PATRICK AIR FORCE BASE, Fla. -- For the first time since the Air Force Technical Applications Center moved into its new headquarters building in 2014, members of the Cocoa Beach Regional Chamber of Commerce’s Military Affairs Council toured the U.S. Air Force Radiochemistry Lab on AFTAC’s campus Oct. 16.
The Ciambrone Lab, posthumously named after former AFTAC vice commander Col. Thomas Ciambrone, is the only one of its kind in the U.S. Air Force. The scientists who work in the facility are responsible for identifying radiologic or nuclear debris in support of the U.S. Nuclear Debris Collection and Analysis Program.
The Military Affairs Council is an all-volunteer group of partners from the CBRCC who work together to enhance the quality of life in the local community, with a special emphasis on enlisted members who serve on Florida’s Space Coast.
The MAC held its monthly meeting at AFTAC’s outdoor pavilion and enjoyed pizza provided by MAC member Space Coast Intelligent Solutions. Once MAC chairman Michelle Goldcamp addressed each agenda item and adjourned the council’s business, the attendees were broken up into three groups and escorted into the state-of-the-art facility.
They visited four main operational areas within the lab – sample control, radiochemistry, nuclear measurements and mass spectrometry. In the sample control section, council members were shown how samples are received, screened and prepared for delivery to other areas of the lab. The radiochemistry area offered views of chemical operations and where samples undergo rigorous purification prior to analysis.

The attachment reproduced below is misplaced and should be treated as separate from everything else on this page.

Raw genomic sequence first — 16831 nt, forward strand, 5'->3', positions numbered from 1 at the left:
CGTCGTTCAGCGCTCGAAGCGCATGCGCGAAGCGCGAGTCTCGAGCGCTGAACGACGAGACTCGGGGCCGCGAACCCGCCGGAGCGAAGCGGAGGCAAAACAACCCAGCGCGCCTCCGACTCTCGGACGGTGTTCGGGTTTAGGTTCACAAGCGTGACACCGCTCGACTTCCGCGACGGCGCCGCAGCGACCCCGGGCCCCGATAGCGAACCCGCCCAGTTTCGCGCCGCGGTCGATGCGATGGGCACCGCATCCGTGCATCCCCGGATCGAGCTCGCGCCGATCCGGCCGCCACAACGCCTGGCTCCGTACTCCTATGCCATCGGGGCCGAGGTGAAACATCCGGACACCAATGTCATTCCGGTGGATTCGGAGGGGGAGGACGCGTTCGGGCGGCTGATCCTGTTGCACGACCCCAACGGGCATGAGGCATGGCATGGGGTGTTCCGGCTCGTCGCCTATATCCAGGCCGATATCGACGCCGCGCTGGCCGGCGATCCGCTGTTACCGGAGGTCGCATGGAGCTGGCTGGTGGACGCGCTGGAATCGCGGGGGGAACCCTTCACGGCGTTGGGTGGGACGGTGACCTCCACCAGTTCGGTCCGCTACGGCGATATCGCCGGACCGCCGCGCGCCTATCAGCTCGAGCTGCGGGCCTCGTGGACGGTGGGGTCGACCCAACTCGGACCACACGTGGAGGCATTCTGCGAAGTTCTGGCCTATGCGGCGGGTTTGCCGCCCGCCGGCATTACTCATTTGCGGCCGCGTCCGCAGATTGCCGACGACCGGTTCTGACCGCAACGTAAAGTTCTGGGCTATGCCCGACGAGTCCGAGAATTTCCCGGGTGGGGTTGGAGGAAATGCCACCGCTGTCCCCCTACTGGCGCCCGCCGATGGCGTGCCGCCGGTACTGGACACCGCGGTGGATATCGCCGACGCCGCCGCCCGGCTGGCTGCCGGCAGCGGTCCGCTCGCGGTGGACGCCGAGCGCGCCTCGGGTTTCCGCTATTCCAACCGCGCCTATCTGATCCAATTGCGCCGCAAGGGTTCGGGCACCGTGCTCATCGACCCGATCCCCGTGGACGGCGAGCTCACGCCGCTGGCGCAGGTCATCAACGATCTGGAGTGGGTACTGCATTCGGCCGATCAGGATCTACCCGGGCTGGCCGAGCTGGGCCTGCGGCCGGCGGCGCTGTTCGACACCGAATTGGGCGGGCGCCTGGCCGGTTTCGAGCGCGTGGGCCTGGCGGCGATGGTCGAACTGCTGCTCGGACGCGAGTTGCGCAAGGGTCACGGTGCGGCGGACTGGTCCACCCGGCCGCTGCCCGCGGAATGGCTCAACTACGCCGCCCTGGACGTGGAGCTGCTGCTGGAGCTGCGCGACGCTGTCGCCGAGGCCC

From there, the group visited the nuclear measurements lab where a wide variety of sophisticated radiation detection equipment is housed. “This area is designed to detect very low levels of alpha, beta and gamma radiation, which is a key function of the lab’s mission,” said Dave Burns, chief of Laboratory Operations.
During the final portion of the tour, the MAC got a rare view of one of the lab’s thermal ionization mass spectrometers – precision instruments designed to measure nuclear fuel materials, one atom at a time.
After the tour Goldcamp was thrilled with the outcome of the meeting and the unique tour of the lab.
“It was such an honor and a privilege to be able to tour AFTAC with the MAC,” she said. “For me personally, my inner ‘nerd’ was extremely excited to experience and hear about the science being performed there. Absolutely amazing – thank you for hosting us!”
AFTAC leadership is consistently seeking out ways to engage with members of the local community.
“Hosting the MAC seemed like a perfect opportunity network with our partners in Brevard County and to give us a chance to showcase our first-class radiochemistry lab and the people who operate it every day,” said Col. Ralph Bordner, AFTAC vice commander. “We were pleased to have so many members of the council attend the meeting, and from all accounts, it seems like everyone had a great time. We look forward to doing this again in the future.”